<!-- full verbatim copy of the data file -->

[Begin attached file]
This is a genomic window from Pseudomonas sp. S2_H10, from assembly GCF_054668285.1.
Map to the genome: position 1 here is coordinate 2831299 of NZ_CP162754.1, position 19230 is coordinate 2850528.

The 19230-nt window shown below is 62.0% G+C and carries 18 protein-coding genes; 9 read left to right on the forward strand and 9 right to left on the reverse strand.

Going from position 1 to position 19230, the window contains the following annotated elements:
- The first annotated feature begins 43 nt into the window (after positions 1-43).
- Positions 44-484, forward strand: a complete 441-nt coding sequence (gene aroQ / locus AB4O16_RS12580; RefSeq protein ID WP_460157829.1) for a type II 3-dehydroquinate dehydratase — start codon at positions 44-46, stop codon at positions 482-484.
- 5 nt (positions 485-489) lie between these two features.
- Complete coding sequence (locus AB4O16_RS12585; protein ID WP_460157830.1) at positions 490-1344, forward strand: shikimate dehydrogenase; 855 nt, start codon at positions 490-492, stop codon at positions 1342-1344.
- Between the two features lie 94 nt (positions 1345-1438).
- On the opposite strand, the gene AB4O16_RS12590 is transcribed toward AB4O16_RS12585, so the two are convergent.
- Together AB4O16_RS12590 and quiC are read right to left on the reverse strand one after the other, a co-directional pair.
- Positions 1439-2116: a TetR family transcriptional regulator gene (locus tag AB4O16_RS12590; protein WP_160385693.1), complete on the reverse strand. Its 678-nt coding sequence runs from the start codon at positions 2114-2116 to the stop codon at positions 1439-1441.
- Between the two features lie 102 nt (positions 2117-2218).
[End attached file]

This is a genomic window from Pseudomonas sp. S2_H10, from assembly GCF_054668285.1.
Map to the genome: position 1 here is coordinate 2831299 of NZ_CP162754.1, position 19230 is coordinate 2850528.

The 19230-nt window shown below is 62.0% G+C and carries 18 protein-coding genes; 9 read left to right on the forward strand and 9 right to left on the reverse strand.

Going from position 1 to position 19230, the window contains the following annotated elements:
- The first annotated feature begins 43 nt into the window (after positions 1-43).
- Positions 44-484, forward strand: a complete 441-nt coding sequence (gene aroQ / locus AB4O16_RS12580; RefSeq protein ID WP_460157829.1) for a type II 3-dehydroquinate dehydratase — start codon at positions 44-46, stop codon at positions 482-484.
- 5 nt (positions 485-489) lie between these two features.
- Complete coding sequence (locus AB4O16_RS12585; protein ID WP_460157830.1) at positions 490-1344, forward strand: shikimate dehydrogenase; 855 nt, start codon at positions 490-492, stop codon at positions 1342-1344.
- Between the two features lie 94 nt (positions 1345-1438).
- On the opposite strand, the gene AB4O16_RS12590 is transcribed toward AB4O16_RS12585, so the two are convergent.
- Together AB4O16_RS12590 and quiC are read right to left on the reverse strand one after the other, a co-directional pair.
- Positions 1439-2116: a TetR family transcriptional regulator gene (locus tag AB4O16_RS12590; protein WP_160385693.1), complete on the reverse strand. Its 678-nt coding sequence runs from the start codon at positions 2114-2116 to the stop codon at positions 1439-1441.
- Between the two features lie 102 nt (positions 2117-2218).